Jacob Watts and Hannah Sensier-Davis of NatWest focused on four main areas of scam activity – postal, telephone, doorstep and online – and emphasised that, though 53 per cent of victims are aged over 65, every age group is at risk.
The scammers are well-trained in telephone conversation techniques, appearing helpful, friendly and knowledgeable as they seek to gain their victim’s trust, though they can also be very aggressive and threatening.
Scamming techniques such as smishing have become more sophisticated, scammers sending texts which look as though these are on the same thread as genuine messages, including from the target’s bank.
This makes it easier to persuade targets to click on links which will download malware and enable fraudsters to access victims’ bank details.
Similarly, vishing involves making phone calls or leaving voice messages purporting to be from reputable companies in order to induce individuals to reveal personal information, such as bank details and credit card numbers, and even tech-savvy people can be caught out.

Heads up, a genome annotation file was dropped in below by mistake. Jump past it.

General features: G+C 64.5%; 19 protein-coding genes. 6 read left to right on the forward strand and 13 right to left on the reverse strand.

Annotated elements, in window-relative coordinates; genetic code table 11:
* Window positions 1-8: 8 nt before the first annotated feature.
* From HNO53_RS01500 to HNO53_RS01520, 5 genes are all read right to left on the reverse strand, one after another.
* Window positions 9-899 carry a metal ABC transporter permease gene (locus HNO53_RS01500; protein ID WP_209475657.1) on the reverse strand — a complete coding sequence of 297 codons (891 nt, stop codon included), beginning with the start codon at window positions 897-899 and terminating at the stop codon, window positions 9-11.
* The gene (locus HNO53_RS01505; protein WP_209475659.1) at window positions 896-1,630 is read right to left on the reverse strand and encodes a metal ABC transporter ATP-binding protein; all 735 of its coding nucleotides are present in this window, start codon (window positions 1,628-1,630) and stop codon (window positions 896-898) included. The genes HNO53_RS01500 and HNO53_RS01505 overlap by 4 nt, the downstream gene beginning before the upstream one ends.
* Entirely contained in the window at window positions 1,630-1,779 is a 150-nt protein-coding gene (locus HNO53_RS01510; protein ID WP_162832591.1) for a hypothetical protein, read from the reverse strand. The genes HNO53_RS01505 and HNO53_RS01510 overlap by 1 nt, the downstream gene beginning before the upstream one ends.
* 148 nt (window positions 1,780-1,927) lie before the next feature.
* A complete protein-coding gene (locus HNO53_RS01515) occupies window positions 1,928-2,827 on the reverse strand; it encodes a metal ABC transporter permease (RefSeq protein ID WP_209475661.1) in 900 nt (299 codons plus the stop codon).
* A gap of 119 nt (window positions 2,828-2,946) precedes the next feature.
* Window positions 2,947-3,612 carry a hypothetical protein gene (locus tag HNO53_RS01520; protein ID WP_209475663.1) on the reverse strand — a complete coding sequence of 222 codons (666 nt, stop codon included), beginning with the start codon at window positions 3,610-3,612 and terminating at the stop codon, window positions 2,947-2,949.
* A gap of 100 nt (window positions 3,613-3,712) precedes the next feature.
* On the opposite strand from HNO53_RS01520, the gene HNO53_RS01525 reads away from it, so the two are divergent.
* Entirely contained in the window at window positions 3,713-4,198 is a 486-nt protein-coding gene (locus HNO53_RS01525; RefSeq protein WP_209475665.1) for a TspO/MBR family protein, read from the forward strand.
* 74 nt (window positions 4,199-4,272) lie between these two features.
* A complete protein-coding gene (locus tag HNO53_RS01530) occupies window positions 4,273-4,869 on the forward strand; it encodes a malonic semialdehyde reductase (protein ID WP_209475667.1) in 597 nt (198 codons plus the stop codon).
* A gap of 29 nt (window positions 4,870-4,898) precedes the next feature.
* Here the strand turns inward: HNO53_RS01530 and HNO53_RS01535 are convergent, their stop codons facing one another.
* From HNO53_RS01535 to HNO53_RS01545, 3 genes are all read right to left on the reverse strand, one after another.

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Victims often become trapped in a cycle with their details being passed on to other fraudsters who continually target them.
Behaviour associated with victims includes frequent post-office visits and stamp purchase and an increasing number of cheques written; additionally, the volume of mail received by victims increases.
The advice to remember when confronted by what appears to be a scam is to never disclose security details or assume that the message is genuine, trust your instincts and stay in control.
Help is available from your bank and Citizens Advice. Visit the Scam Academy online, and don’t forget the Little Book of Big Scams!
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